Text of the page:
I’m breaking the cardinal Peace Corps rule…never talk about what Peace Corps is truly like. It’s supposed to be rainbows and butterflies, with the occasional unicorn thrown in to make things seem all the more incredible.
And yes, sometimes there are unicorns…but never rainbows and butterflies. Sometimes really lovely things happen – I celebrate a holiday with my compound family, I see a kid from school on the street and we fist bump, a local shopkeeper/friend invites me over for šay/buna and I spend the entire day uncomfortably conversing with her family. These are my unicorns. But I haven’t seen enough unicorns lately.
Lately, all I can think about is my school’s apathy toward working with me on projects, the fact that I can’t remember a day when I didn’t kill a cockroach in my house, and the fear that I’ll catch pneumonia taking a cold shower on too cold a day.
These seem like little things. They are little things. But little things add up. I was going to see a unicorn today – I was going to make pancakes and I was so excited. Until I opened my tin of flour to find that moth worms had made their home there. And my first thought – maybe I can pick them out and still use the flour? I quickly noticed they had spun webs throughout the entire tin.
And then I realized that twelve months ago I never would have thought that flour could be salvaged. I would have been repulsed, thrown the tin in the garbage, and then gotten my money back. I’ve lived in Ethiopia too long. There are some things you need to suck up and deal with, and there are other things you should never have to deal with. I’ve had to deal with too many of those things in Ethiopia.
So today I had my first serious discussion about leaving Ethiopia since my super sick days my first month here. The more I talked, the more shocked I was by how much I truly want to leave and how little there is keeping me here.
I don’t want to let my schools down, but they’ve done nothing but let me down. I still want to encourage a love of literature in my students, but I have doubts as to whether that will continue once my service ends next year. I’ll miss my compound family and the few Ethiopian friends I’ve made here, but is that worth losing my sanity? I don’t want to let down my fellow volunteers – and let’s face it, where will people stay when they come to Hawassa if I’m gone : ) But I also know they, more than anyone, would understand.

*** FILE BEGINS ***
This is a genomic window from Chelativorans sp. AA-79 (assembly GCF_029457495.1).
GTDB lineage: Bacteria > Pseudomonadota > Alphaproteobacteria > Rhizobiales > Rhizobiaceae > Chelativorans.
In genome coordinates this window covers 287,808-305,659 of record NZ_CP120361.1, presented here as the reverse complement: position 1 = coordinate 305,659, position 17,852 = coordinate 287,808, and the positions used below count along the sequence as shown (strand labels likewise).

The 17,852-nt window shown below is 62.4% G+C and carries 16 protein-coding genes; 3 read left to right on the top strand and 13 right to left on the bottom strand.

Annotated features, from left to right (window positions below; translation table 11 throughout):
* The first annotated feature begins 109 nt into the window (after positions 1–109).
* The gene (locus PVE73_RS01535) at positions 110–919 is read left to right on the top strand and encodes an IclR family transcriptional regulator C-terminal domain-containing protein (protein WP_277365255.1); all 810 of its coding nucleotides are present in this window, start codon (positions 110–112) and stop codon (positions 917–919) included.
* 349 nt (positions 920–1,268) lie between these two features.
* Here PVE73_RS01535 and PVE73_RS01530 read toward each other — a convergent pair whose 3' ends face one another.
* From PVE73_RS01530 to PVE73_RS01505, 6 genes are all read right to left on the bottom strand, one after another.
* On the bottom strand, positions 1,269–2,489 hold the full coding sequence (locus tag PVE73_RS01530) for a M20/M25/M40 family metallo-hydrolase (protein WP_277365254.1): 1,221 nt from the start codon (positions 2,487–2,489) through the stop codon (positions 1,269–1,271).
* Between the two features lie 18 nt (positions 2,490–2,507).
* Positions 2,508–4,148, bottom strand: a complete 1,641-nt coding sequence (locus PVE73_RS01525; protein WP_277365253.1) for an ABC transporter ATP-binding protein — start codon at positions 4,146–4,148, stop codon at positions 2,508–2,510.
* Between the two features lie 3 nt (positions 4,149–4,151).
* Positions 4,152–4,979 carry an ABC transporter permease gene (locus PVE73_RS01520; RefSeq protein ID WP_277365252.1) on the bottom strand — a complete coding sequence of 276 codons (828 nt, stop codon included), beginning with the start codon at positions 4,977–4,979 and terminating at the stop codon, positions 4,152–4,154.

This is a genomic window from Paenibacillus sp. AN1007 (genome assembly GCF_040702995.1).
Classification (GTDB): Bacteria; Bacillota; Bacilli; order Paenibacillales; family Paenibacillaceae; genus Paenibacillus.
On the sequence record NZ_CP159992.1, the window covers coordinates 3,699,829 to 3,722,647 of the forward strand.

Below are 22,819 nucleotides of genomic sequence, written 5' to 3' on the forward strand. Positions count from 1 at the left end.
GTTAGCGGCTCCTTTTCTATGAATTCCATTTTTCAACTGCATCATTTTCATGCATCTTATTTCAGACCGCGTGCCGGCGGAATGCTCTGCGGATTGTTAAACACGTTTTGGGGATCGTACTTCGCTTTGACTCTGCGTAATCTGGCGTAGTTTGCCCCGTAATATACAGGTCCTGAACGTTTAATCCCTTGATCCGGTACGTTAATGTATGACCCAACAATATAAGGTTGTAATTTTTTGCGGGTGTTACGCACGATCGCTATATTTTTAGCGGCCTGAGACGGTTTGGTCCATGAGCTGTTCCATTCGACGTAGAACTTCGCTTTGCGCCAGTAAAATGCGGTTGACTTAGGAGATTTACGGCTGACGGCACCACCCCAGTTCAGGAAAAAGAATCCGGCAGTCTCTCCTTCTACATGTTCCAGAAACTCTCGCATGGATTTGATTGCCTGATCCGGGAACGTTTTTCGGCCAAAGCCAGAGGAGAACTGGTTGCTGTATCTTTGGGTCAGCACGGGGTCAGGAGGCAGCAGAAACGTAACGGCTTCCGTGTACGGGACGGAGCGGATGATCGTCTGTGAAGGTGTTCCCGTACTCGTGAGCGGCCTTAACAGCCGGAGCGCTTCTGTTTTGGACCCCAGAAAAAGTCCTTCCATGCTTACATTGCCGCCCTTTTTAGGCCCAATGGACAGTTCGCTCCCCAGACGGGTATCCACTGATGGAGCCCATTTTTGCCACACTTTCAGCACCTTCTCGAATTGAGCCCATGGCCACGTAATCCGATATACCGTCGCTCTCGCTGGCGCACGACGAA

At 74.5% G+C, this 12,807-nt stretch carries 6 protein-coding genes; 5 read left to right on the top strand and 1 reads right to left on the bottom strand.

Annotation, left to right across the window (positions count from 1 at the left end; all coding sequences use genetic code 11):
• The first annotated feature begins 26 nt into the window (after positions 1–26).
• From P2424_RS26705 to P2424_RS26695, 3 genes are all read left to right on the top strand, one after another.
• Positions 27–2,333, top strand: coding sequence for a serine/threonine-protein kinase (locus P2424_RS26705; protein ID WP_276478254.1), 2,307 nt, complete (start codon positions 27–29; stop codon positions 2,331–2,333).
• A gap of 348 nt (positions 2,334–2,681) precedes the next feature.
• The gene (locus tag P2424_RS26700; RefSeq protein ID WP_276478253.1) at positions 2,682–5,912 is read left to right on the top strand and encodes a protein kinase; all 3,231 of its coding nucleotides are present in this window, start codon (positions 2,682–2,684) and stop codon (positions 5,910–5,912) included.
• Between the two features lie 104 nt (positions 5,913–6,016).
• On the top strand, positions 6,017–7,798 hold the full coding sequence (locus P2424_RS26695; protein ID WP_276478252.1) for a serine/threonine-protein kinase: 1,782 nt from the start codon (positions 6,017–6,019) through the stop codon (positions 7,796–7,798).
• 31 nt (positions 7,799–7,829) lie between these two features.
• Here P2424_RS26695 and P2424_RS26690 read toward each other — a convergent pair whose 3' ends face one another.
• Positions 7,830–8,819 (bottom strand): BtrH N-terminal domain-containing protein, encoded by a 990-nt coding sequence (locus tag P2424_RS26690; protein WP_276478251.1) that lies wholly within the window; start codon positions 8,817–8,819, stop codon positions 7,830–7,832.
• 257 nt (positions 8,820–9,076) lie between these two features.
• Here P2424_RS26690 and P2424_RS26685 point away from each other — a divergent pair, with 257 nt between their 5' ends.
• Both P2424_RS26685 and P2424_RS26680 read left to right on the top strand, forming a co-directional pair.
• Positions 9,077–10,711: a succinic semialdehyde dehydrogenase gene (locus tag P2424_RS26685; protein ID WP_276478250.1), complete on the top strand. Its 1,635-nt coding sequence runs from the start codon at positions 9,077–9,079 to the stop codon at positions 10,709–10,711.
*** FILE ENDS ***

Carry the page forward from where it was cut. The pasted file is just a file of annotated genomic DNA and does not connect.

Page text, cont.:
I don’t want those who said I couldn’t do this to be proven right…though by this point, the question isn’t “can” I? It’s why the hell should I? I came here to find myself, reinvent myself. Who says that has to take two years? Maybe it only takes one. So the only hang up I have left is regret. If I leave early, will I regret it? That’s the only question no one else can answer for me. It’s the one I have to ponder over the upcoming weeks. I’ll let you know what I decide…
*In the time between writing this and having the internet to post it I have realized that I need to get out of town for the weekend. So a lovely volunteer has offered to let me crash at her place. We’re going to make pancakes (sans the worms), watch The Sound of Music, and drink a lot of wine. Who knows, maybe this is all I need? Here’s hoping…